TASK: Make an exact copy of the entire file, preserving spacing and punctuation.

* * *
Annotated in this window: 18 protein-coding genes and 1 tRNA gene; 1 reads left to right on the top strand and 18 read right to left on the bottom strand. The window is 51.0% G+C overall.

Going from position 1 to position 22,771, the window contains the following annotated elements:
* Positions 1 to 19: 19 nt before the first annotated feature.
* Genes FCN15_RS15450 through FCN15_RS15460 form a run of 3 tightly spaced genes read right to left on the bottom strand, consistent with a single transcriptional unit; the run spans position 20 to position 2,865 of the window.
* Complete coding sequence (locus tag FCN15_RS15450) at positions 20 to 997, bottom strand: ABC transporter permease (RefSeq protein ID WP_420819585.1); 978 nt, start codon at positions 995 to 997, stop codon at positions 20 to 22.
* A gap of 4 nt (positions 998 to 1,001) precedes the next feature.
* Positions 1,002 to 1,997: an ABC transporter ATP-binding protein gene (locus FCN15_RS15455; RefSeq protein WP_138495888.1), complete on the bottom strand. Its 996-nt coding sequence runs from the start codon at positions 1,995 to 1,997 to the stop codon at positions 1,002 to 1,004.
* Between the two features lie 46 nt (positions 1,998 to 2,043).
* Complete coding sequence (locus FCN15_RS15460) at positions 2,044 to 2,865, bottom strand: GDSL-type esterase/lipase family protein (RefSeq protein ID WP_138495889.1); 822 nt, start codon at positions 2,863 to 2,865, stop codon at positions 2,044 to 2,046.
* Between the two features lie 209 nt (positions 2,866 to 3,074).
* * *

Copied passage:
Annotated in this window: 18 protein-coding genes and 1 tRNA gene; 1 reads left to right on the top strand and 18 read right to left on the bottom strand. The window is 51.0% G+C overall.

Going from position 1 to position 22,771, the window contains the following annotated elements:
* Positions 1 to 19: 19 nt before the first annotated feature.
* Genes FCN15_RS15450 through FCN15_RS15460 form a run of 3 tightly spaced genes read right to left on the bottom strand, consistent with a single transcriptional unit; the run spans position 20 to position 2,865 of the window.
* Complete coding sequence (locus tag FCN15_RS15450) at positions 20 to 997, bottom strand: ABC transporter permease (RefSeq protein ID WP_420819585.1); 978 nt, start codon at positions 995 to 997, stop codon at positions 20 to 22.
* A gap of 4 nt (positions 998 to 1,001) precedes the next feature.
* Positions 1,002 to 1,997: an ABC transporter ATP-binding protein gene (locus FCN15_RS15455; RefSeq protein WP_138495888.1), complete on the bottom strand. Its 996-nt coding sequence runs from the start codon at positions 1,995 to 1,997 to the stop codon at positions 1,002 to 1,004.
* Between the two features lie 46 nt (positions 1,998 to 2,043).
* Complete coding sequence (locus FCN15_RS15460) at positions 2,044 to 2,865, bottom strand: GDSL-type esterase/lipase family protein (RefSeq protein ID WP_138495889.1); 822 nt, start codon at positions 2,863 to 2,865, stop codon at positions 2,044 to 2,046.
* Between the two features lie 209 nt (positions 2,866 to 3,074).